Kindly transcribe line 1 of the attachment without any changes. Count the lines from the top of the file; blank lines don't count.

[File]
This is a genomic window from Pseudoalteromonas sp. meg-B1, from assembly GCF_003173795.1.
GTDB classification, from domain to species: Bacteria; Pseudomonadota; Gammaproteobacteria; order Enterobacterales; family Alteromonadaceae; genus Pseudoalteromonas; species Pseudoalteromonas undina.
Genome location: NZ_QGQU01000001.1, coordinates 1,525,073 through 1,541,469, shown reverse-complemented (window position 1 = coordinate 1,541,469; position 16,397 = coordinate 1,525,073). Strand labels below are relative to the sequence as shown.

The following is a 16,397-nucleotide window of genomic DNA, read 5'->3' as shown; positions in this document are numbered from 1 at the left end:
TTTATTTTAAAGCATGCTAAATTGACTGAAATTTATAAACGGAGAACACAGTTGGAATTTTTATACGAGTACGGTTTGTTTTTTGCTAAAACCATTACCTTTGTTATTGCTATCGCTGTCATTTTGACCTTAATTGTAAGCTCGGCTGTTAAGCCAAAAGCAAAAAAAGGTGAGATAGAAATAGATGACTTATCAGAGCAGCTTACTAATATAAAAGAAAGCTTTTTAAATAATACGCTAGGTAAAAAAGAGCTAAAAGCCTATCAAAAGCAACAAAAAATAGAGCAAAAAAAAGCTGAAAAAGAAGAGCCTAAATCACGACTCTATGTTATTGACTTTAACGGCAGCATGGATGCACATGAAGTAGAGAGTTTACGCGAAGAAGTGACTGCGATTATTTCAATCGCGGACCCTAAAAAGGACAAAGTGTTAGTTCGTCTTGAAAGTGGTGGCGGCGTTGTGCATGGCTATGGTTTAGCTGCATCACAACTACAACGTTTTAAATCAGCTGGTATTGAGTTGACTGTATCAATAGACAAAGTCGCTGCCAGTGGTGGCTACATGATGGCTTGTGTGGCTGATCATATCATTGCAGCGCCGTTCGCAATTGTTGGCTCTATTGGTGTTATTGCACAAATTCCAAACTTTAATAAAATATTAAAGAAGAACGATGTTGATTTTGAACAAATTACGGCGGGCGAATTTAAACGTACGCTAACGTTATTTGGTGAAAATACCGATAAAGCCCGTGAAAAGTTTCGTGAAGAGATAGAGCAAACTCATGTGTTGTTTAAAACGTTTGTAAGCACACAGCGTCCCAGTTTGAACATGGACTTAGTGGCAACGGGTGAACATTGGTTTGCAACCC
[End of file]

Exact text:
This is a genomic window from Pseudoalteromonas sp. meg-B1, from assembly GCF_003173795.1.